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Is this a problem?

Discussion in 'Model S' started by RYCO, Aug 26, 2016.

  1. RYCO

    RYCO Member

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    I charged my refreshed S90D to 90% this morning. Drove around, apparently about 150 miles. In this time I used 50 kWh of my 81 kWh (90 charged to 81 kWh or 90%) you see in my picture that I had 20% of my battery left. Am I reading this wrong? 20160826_180123.jpg
     
  2. SDRick

    SDRick Member

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    The 90 kw battery does not have 90 kw usable.
     
  3. hanl1

    hanl1 Member

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    This is perfectly normal. I assume you drone the past 150 miles at relatively high speed, because you have a rated 331wh/mi which is more than the ideal rated wh/mi. I don't remember precisely what the ideal wh/mi is (some 293wh/mi?), but you can use that and your rated miles to roughly estimate the 'reserve' portion of your battery that does not get factored into your rated mileage.
     
  4. RYCO

    RYCO Member

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    #4 RYCO, Aug 27, 2016
    Last edited: Aug 27, 2016
    I'm not really worried about the millage. I'm worried that at the beginning of the day I had 81kwh, and after I used 50 of them, it said I only had 20% left. This ratio should always be right on no matter how hard you drive the car. The kwh used may rise faster the harder you drive, but it should still equal out, right?
     
  5. RYCO

    RYCO Member

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    Anyone want to analyze this and tell me, who doesn't understand electricity and dropped out of high school so no math either, if it all jives? Seems like teslafi says I used more % of my battery than the car says. Screenshot_20160827-084736.png Screenshot_20160827-084747.png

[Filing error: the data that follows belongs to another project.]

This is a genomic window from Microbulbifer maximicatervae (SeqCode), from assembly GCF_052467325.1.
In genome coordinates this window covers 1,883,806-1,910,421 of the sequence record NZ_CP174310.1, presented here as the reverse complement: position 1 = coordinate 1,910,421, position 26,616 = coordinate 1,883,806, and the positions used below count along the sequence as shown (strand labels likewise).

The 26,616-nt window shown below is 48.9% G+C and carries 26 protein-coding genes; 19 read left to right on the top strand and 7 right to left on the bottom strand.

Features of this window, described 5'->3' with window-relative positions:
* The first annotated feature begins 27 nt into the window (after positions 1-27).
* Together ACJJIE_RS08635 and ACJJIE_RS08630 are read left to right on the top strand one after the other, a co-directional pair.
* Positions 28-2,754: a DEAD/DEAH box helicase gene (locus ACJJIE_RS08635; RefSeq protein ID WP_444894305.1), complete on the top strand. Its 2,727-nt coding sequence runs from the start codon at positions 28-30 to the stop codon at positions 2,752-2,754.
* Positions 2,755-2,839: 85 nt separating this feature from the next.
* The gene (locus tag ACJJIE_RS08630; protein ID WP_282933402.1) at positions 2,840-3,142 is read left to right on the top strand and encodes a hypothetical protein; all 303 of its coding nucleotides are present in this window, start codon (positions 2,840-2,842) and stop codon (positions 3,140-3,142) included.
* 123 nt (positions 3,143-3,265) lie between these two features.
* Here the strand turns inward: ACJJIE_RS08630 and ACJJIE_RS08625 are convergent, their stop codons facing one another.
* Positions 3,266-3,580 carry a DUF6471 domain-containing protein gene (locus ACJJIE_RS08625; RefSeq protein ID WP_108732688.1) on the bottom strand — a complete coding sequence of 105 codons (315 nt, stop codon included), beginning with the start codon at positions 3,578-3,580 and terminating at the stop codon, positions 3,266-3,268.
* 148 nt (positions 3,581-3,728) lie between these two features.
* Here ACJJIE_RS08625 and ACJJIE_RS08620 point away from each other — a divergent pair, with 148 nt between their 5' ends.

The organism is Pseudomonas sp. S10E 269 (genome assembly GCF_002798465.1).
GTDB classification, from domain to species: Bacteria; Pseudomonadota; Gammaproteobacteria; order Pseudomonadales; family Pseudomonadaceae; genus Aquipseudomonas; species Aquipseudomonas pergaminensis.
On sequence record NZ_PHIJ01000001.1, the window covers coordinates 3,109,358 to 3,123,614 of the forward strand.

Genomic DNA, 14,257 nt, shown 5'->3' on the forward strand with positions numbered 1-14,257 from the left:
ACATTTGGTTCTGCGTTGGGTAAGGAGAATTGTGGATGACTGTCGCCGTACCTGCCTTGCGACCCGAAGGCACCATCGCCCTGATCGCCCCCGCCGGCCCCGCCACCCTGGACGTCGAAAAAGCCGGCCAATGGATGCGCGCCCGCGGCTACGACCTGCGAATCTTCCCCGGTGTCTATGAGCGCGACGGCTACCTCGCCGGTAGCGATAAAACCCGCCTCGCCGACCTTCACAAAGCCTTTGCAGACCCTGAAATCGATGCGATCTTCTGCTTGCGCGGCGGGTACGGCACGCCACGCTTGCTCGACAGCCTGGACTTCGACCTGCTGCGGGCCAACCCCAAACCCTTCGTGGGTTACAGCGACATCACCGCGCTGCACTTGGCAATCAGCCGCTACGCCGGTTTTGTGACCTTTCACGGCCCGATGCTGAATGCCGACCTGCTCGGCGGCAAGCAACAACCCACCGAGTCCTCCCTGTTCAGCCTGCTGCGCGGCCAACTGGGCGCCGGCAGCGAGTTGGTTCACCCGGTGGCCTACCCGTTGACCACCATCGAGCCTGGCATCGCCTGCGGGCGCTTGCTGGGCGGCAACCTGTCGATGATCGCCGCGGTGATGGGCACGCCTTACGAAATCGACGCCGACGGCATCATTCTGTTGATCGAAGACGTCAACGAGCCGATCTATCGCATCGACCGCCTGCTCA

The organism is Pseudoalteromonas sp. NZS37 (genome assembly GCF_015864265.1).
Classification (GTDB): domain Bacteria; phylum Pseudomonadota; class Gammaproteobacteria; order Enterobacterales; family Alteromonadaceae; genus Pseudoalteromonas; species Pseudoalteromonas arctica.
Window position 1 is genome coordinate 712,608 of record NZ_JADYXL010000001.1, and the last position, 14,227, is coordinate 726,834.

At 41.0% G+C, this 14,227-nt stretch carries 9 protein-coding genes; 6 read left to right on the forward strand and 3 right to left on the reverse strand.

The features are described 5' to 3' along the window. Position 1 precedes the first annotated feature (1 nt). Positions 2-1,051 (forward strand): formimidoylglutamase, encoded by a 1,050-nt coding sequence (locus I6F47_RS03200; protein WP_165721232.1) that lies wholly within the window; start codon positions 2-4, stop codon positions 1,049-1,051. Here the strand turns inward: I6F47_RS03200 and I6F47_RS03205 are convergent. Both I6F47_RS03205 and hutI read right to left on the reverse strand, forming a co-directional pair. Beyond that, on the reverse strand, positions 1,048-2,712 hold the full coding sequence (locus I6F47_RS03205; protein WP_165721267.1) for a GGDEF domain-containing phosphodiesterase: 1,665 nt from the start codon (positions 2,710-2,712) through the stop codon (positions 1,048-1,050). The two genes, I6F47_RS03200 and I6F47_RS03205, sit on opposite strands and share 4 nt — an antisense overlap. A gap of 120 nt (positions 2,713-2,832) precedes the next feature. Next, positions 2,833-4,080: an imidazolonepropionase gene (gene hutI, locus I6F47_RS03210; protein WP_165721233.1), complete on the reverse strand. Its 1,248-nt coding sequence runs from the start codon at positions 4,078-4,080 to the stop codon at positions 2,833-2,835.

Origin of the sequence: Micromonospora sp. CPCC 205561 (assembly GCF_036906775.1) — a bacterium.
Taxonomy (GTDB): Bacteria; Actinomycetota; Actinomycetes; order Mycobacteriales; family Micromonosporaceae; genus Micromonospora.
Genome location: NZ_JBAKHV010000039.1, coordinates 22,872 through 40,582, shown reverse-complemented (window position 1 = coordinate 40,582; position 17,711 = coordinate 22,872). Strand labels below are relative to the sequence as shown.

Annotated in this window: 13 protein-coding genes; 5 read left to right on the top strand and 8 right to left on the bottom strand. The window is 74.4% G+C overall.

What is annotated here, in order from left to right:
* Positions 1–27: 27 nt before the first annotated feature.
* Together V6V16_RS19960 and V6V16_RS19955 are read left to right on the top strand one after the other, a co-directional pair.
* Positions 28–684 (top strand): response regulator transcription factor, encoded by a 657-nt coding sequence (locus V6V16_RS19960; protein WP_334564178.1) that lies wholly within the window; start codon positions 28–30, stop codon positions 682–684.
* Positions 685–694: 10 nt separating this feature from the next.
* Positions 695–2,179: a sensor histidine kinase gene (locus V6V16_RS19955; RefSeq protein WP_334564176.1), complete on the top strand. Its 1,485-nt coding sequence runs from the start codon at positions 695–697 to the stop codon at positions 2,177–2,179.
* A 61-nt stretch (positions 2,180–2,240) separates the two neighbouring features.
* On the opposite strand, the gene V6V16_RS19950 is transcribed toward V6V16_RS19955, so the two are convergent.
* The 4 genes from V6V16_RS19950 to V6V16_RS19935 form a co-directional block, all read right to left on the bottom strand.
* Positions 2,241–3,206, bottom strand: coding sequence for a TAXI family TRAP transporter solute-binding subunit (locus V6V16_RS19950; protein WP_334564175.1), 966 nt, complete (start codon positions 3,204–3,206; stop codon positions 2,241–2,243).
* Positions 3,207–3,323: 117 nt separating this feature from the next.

6. mblakele

    mblakele radial cross member

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    #6 mblakele, Aug 27, 2016
    Last edited: Aug 27, 2016
    To start with, I think that 81 kWh is too high. I know how you got there: 90% of 90. But there's an anti-bricking buffer, said to be 4 kWh. Accounting for that, 90% is more like 77-78 kWh.

    That closes the gap a little, but there's another important factor. The trip display only counts power used by the motors. It does not include power used for battery heating and cooling, nor for charging the 12V battery (or so I've read here: seems like an odd design choice). While the car is off the battery will cool down or heat up, depending on conditions. When you start driving again, it has to be brought back to operating temperature and kept there. You're in Arizona and it's August, so battery cooling probably used significant power and that didn't show up on the trip meter.

    Compare this to a single long trip in cooler weather. On a cool Spring morning here in California, my 90D trip meter measured 70.1 kWh while going from 90% to about 3% SoC in one drive. If my math is right, that implies 80-81 kWh usable capacity. Where did the other 9-10 kWh go? My guess is about half is the anti-bricking reserve, and the rest went to warming up the battery at the beginning of the trip and then keeping it at operating temperature.